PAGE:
Date: Tue Feb 3, 2004 10:10 am
Subject: FW: The Sea Bag
There was a time when everything you owned had to fit in your seabag.
Remember those nasty rascals? Fully packed, one of the suckers
weighed more than the poor devil hauling it.
The damn things weighed a ton and some idiot with an off-center
sense of humor sewed a carry handle on it to help you haul it.
Hell, you could bolt a handle on a Greyhound bus but it wouldn't
make the damn thing portable.
The Army, Marines and Air Force got footlockers and we got a big
ole' canvas bag.
After you warped your spine jackassing the goofy thing through a bus
or train station, sat on it waiting for connecting transportation and
made folks mad because it was too damn big to fit in any overhead
rack on any bus, train and airplane ever made, the contents looked
like hell. All your gear appeared to have come from bums who slept
on park benches.
Traveling with a seabag was something left over from the "Yo-ho-ho
and a bottle of rum" sailing ship days. Sailors used to sleep in hammocks.
So you stowed your issue in a big canvas bag and lashed your hammock
to it , hoisted it on your shoulder and in effect moved your entire
home and complete inventory of earthly possessions from ship to ship.
I wouldn't say you traveled light because with one strap it was a
one-shoulder load that could torque your skeletal frame and bust
your ankles. It was like hauling a dead linebacker.
They wasted a lot of time in boot camp telling you how to pack one
of the suckers. There was an officially sanctioned method of
organization that you forgot after ten minutes on the other side of
the gate at Great Lakes or San Diego.
You got rid of a lot of issue gear when you went to the SHIP.. Did
you ever know a tin-can sailor who had a raincoat?
A flat hat? One of those nut hugger knit swimsuits?
How bout those roll your own neckerchiefs...
The ones the girls in a good Naval tailor shop would cut down and sew
into a 'greasy snake' for two bucks?
Within six months, every fleet sailor was down to one set of dress
blues, port and starboard undress blues and whites, a couple of
whitehats, boots, shoes, assorted skivvies a peacoat and three
sets of bleeched out dungarees.
The rest of your original issue was either in the pea coat locker,
lucky bag or had been reduced to wipe down rags in the engineroom.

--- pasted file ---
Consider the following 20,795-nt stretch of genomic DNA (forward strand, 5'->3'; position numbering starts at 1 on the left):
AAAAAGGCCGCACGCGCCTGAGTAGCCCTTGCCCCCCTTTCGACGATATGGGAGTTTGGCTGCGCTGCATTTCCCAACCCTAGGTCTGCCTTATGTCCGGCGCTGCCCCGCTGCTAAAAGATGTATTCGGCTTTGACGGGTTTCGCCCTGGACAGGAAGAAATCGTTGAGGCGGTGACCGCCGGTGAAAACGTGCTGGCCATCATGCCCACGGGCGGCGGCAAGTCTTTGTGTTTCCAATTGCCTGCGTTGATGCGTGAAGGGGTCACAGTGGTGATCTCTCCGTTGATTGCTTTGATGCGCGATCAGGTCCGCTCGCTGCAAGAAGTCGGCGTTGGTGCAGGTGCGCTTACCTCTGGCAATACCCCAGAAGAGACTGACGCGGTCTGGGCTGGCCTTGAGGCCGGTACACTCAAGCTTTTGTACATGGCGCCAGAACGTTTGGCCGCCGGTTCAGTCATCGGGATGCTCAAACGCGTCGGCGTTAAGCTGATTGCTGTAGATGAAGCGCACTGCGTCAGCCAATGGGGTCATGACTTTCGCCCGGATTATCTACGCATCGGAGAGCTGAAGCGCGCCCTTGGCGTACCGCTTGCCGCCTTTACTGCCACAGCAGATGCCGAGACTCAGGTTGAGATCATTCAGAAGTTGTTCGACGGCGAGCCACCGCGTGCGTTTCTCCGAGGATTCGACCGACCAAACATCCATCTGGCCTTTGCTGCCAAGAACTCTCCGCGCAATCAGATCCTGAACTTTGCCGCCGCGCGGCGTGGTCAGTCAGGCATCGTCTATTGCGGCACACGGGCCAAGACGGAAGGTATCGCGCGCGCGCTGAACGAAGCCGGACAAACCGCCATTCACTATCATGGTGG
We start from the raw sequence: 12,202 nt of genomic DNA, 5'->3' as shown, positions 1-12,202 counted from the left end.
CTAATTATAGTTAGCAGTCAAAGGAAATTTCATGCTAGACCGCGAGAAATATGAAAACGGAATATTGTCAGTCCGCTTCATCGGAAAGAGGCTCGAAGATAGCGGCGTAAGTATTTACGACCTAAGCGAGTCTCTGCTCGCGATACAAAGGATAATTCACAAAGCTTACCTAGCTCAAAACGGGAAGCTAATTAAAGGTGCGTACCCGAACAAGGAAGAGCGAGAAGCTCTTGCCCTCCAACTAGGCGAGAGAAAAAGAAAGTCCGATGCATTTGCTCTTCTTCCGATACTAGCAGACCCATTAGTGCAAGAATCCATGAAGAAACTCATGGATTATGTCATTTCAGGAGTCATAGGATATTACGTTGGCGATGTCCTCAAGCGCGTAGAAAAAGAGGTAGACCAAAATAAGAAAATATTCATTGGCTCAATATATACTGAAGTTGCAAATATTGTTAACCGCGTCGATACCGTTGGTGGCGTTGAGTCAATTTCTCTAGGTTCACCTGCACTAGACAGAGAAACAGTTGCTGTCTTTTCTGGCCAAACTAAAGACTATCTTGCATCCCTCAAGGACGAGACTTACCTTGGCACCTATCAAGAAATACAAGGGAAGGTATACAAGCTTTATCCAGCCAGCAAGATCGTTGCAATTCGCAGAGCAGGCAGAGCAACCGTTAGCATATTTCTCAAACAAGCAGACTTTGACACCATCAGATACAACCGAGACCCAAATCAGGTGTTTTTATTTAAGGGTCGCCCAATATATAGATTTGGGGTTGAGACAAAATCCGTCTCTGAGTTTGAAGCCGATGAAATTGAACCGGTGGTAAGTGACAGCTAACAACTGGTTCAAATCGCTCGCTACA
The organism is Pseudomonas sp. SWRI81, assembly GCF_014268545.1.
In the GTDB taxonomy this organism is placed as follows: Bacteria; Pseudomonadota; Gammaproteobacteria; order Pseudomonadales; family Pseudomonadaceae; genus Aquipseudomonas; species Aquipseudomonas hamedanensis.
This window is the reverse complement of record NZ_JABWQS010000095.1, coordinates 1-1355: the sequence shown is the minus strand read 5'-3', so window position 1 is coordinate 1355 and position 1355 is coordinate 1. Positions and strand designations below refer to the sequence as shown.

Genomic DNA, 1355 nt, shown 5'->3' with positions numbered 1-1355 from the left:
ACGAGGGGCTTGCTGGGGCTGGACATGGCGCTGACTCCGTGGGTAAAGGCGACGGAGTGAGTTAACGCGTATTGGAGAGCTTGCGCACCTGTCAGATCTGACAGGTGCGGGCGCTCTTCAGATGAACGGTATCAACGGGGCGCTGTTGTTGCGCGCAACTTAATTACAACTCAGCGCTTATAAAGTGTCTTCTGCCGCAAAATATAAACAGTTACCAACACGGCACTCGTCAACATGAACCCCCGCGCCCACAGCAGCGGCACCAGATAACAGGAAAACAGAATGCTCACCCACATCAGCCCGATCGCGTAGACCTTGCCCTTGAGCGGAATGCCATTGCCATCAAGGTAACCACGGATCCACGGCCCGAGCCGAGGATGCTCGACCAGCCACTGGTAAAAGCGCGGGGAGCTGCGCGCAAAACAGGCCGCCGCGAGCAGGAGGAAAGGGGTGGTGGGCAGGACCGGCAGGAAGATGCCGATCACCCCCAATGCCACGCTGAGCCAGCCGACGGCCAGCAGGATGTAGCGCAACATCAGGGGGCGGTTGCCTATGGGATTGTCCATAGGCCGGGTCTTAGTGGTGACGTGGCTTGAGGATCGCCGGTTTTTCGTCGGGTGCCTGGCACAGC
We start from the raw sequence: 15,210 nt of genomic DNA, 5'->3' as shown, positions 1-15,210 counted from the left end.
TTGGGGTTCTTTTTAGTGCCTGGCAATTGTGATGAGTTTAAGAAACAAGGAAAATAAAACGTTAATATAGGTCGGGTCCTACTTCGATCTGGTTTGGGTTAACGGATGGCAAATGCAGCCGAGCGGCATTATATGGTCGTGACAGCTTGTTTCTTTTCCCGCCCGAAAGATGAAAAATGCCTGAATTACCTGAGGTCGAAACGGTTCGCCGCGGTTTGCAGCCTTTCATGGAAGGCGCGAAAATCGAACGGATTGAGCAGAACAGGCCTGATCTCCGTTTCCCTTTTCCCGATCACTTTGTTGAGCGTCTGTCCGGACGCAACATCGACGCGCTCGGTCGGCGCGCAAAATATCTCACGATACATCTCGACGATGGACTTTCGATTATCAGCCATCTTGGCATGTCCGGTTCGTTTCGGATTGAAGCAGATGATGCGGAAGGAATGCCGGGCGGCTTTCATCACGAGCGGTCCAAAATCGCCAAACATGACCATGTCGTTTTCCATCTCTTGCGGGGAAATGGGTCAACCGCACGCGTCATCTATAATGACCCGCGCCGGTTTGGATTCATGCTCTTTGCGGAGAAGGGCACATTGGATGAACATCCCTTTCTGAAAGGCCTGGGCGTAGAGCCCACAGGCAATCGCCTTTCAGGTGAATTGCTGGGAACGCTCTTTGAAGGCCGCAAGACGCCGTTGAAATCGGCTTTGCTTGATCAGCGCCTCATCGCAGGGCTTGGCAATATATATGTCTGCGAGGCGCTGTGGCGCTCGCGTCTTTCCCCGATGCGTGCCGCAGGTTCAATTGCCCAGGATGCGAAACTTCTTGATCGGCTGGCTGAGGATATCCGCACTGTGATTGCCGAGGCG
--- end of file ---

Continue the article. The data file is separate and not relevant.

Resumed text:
Underway ships were not ships that allowed vast accumulation of
Hobos who lived in discarded refrigerator crates could amass greater
loads of pack rat crap than fleetsailors. The confines of a canvas back
rack, side locker and a couple of bunk bags did not allow one to
live a Donald Trump existence.
Space and the going pay scale combined to make us envy
the lifestyle of a mud hut Ethiopian.
We were the global equivalents of nomadic Monguls without ponies
to haul our stuff.
And after the rigid routine of boot camp we learned the skill of
random compression packing...
Known by mother's world-wide as 'cramming'. It is amazing what
you can jam into a space no bigger than a breadbox if you pull a
watch cap over a boot and push it in with your foot. Of course it
looks kinda weird when you pull it out but they never hold fashion
shows at sea and wrinkles added character to a salty appearance.
There was a four-hundred mile gap between the images on recruiting
posters and the actual appearance of sailors at sea.
It was not without justifiable reason that we were called the tin-can
We operated on the premise that if 'Cleanliness was next to
Godliness', we must be next to the other end of that spectrum...
We looked like our clothing had been pressed with a waffle iron and
packed by a bulldozer.
But what in the hell did they expect from a bunch of jerks that lived
in the crews hole of a 2100 Fletcher Class can.
After a while you got used to it... You got used to everything
you owned picking up and retraining that distinctive aroma...
You got used to old ladies on busses taking a couple of wrinkled
nose sniffs of your peacoat then getting up and finding another seat...
Do they still issue seabags? Can you still make five bucks
sitting up half the night drawing a ships picture on the side of one
of the damn things with black and white marking pens that drive old
master-at-arms into a 'rig for heart attack' frenzy? Make their faces
veins on their neck bulge out...
And yell,"Jeezus H. Christ! What in god's name is that all over your
seabag?" "Artwork, Chief... It's like the work of Michelangelo...
My ship... Great huh?" "Looks like some damn comic book..."
Here was a man with cobras tattooed on his arms... A skull with a
dagger through one eye and a ribbon reading 'DEATH BEFORE
SHORE DUTY' on his shoulder...
Crossed anchors with 'Subic Bay 1945' on the other shoulder...
An eagle on his chest and a full blown Chinese dragon peeking out
between the cheeks of his butt.
If anyone was an authority on stuff that looked like a comic book,
it had to be this E-7 sucker.
Sometimes I look at all the crap stacked in my garage, close my
eyes and smile, remembering a time when everything I owned could
be crammed into a canvas bag. Maturity is hell.